God is one and that is where our unity is to be found and it leads his people to live transformed lives of love and service toward one another.
Paul is calling his readers to live in accord with all they have heard about the nature of God’s grace by living in peace and unity with one another and sacrificially giving to the needs of others.
Jesus demonstrates himself to be the Messiah by drawing the Gentiles to himself, fulfilling the promises of scripture and uniting his people into one who respond with peaceful and joyous worship.
eing considered strong is not an invitation to be served, but to bear with those who are weak so as to not cause them to stumble, but to draw near to Christ in faith.
Every Christian is called to put on Christ, which means being renewed in his image and is demonstrated in putting others before self.
The Gentiles, as (new) members of the house of Israel, must learn how to submit and show respect to those in leadership in the house, even when that is hard or counter intuitive—knowing that it will serve those in rebellion and help to bring them to repentance.
The gospel calls those who have been redeemed through it to respond to evil with hope, patience and prayer, seeking repentance in others, rather than vengeance for them.
Belonging to God’s holy people, means operating on a different principle than the world uses, namely leading the way in sacrifice and service toward those to whom you have been united.
God seldom accomplishes his plans in the ways we expect or desire, but he always accomplishes his plans and he does so in a way that brings him the greatest glory.
f the Gentiles are to rightly understand their relationship to the Jews, they must first understand the Jews' role in their coming to faith and remember that they have come to dwell in the house of Israel (and, therefore, ought not grow arrogant).
he scriptures teach us to perceive God’s work in the places we least expect it and to recognize that he uses failures to bring victories, making all things beautiful in their time.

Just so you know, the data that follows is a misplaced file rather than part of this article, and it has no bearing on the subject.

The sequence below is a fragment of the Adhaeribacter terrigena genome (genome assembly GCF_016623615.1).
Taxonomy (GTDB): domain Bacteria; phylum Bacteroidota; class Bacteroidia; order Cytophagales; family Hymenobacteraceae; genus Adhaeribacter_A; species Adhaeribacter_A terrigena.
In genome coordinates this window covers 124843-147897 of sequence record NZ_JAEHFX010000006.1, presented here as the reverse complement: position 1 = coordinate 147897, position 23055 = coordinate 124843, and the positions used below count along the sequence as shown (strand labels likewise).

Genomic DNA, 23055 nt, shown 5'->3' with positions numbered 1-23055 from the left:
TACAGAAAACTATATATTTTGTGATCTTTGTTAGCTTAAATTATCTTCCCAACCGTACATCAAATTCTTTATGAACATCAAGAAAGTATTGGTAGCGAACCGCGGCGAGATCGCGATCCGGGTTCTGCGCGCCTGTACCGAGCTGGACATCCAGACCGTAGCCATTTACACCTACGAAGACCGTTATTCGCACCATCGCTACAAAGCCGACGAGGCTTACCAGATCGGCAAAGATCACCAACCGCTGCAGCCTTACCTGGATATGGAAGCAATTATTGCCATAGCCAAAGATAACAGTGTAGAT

he God of Israel is a God who is rich in kindness and mercy, who has every right to judge us for our sins and yet stands at the ready to forgive us, tenderly and graciously inviting us to turn from our sin and run to him and his name is Jesus Christ.
Israel’s history has been shaped by the cross of Christ, where their salvation repeatedly comes through a tiny remnant and even death and resurrection.
The Jews are blessed in many ways—chief among these is the heart of a Savior and Lord who accursed Himself in order to save them.
God’s love for us is our confidence that no enemy can destroy us and that suffering can only make us more like Christ.
Christians ought to have a healthy discontentment with living in a fallen world, which is made bearable by understanding the surpassing greatness of what awaits us in heaven.
Being sons of God means that we can walk through the struggles of this life confident that not even death can keep us from our inheritance.
Between salvation and glory, God takes his people through a journey of humbling self-discovery that teaches them more and more to cry out for mercy and deliverance.
The law is good, but produces a toxic relationship with sinners because it inevitably provokes the sin within us and the only way out is through death (which we have in Christ).
Everyone has master—demonstrated by whom they obey—but only one Master is able to grant eternal life to those who belong to him.